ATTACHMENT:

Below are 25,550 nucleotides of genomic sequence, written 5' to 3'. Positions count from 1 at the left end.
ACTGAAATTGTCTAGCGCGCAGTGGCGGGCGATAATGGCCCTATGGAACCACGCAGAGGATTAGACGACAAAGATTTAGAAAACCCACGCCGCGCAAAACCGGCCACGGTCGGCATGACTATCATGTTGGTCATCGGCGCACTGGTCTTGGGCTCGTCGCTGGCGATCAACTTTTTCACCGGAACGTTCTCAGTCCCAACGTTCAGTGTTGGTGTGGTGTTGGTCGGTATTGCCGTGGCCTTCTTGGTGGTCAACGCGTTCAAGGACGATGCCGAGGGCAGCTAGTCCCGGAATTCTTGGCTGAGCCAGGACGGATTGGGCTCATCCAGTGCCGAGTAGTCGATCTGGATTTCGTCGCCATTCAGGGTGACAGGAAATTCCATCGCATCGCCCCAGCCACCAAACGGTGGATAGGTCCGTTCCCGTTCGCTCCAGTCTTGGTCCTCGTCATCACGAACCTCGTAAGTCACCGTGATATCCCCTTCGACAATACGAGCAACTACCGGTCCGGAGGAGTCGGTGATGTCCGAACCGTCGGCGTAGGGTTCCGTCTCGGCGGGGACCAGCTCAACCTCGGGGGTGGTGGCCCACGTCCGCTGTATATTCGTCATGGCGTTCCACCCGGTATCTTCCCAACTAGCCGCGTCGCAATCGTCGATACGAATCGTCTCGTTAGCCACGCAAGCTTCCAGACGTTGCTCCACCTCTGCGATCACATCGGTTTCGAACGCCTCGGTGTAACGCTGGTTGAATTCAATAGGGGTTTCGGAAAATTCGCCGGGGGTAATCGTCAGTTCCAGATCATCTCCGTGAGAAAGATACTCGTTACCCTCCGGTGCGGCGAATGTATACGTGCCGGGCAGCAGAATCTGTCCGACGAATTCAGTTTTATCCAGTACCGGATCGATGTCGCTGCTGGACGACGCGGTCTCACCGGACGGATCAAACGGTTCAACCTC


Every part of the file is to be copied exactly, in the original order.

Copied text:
Below are 25,550 nucleotides of genomic sequence, written 5' to 3'. Positions count from 1 at the left end.
ACTGAAATTGTCTAGCGCGCAGTGGCGGGCGATAATGGCCCTATGGAACCACGCAGAGGATTAGACGACAAAGATTTAGAAAACCCACGCCGCGCAAAACCGGCCACGGTCGGCATGACTATCATGTTGGTCATCGGCGCACTGGTCTTGGGCTCGTCGCTGGCGATCAACTTTTTCACCGGAACGTTCTCAGTCCCAACGTTCAGTGTTGGTGTGGTGTTGGTCGGTATTGCCGTGGCCTTCTTGGTGGTCAACGCGTTCAAGGACGATGCCGAGGGCAGCTAGTCCCGGAATTCTTGGCTGAGCCAGGACGGATTGGGCTCATCCAGTGCCGAGTAGTCGATCTGGATTTCGTCGCCATTCAGGGTGACAGGAAATTCCATCGCATCGCCCCAGCCACCAAACGGTGGATAGGTCCGTTCCCGTTCGCTCCAGTCTTGGTCCTCGTCATCACGAACCTCGTAAGTCACCGTGATATCCCCTTCGACAATACGAGCAACTACCGGTCCGGAGGAGTCGGTGATGTCCGAACCGTCGGCGTAGGGTTCCGTCTCGGCGGGGACCAGCTCAACCTCGGGGGTGGTGGCCCACGTCCGCTGTATATTCGTCATGGCGTTCCACCCGGTATCTTCCCAACTAGCCGCGTCGCAATCGTCGATACGAATCGTCTCGTTAGCCACGCAAGCTTCCAGACGTTGCTCCACCTCTGCGATCACATCGGTTTCGAACGCCTCGGTGTAACGCTGGTTGAATTCAATAGGGGTTTCGGAAAATTCGCCGGGGGTAATCGTCAGTTCCAGATCATCTCCGTGAGAAAGATACTCGTTACCCTCCGGTGCGGCGAATGTATACGTGCCGGGCAGCAGAATCTGTCCGACGAATTCAGTTTTATCCAGTACCGGATCGATGTCGCTGCTGGACGACGCGGTCTCACCGGACGGATCAAACGGTTCAACCTC